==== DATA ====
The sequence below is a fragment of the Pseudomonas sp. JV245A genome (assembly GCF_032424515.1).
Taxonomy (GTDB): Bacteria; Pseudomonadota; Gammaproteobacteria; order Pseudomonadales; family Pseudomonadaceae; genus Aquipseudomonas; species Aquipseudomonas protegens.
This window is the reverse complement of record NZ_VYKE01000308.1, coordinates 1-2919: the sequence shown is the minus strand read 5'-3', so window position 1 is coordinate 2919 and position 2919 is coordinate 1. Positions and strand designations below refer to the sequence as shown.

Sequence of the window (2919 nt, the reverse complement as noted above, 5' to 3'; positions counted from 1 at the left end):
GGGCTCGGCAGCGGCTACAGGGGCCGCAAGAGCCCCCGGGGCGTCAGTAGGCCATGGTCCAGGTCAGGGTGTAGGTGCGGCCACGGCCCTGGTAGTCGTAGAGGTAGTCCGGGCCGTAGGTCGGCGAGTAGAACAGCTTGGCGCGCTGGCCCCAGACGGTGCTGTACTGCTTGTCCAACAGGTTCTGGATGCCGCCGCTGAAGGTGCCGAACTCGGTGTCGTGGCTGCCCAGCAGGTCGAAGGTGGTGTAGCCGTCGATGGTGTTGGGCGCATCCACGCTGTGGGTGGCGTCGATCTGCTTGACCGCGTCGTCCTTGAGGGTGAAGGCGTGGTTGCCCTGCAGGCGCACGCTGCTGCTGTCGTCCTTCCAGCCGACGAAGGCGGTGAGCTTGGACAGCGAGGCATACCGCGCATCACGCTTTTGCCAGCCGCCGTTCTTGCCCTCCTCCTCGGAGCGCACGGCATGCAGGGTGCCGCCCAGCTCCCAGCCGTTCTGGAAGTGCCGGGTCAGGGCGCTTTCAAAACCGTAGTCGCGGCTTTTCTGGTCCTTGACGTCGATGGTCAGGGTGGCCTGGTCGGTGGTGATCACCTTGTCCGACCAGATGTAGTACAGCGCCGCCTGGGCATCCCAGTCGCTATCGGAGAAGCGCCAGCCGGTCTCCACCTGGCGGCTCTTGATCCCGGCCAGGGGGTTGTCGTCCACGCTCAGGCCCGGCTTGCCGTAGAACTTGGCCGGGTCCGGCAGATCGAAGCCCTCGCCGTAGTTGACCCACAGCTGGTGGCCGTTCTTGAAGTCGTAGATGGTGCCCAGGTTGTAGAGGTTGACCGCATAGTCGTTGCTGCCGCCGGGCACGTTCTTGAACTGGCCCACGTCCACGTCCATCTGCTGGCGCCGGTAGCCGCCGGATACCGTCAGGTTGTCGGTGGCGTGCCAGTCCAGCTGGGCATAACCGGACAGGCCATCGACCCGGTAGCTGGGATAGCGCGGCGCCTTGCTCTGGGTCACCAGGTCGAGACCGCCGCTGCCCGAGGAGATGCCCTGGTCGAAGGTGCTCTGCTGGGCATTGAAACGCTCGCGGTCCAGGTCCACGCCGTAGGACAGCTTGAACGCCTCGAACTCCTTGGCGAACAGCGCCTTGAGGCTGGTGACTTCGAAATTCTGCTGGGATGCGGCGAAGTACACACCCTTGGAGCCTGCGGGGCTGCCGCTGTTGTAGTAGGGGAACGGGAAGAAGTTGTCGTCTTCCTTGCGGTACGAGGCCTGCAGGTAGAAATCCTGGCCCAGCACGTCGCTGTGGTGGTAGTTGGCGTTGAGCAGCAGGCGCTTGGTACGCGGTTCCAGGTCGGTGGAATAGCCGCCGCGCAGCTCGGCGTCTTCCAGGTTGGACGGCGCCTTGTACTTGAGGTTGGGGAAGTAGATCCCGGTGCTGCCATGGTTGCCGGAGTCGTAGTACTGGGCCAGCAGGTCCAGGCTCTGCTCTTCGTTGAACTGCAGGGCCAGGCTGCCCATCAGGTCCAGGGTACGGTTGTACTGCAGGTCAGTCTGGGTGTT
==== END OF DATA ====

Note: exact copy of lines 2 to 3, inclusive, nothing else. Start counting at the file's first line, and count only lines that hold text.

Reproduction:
Taxonomy (GTDB): Bacteria; Pseudomonadota; Gammaproteobacteria; order Pseudomonadales; family Pseudomonadaceae; genus Aquipseudomonas; species Aquipseudomonas protegens.
This window is the reverse complement of record NZ_VYKE01000308.1, coordinates 1-2919: the sequence shown is the minus strand read 5'-3', so window position 1 is coordinate 2919 and position 2919 is coordinate 1. Positions and strand designations below refer to the sequence as shown.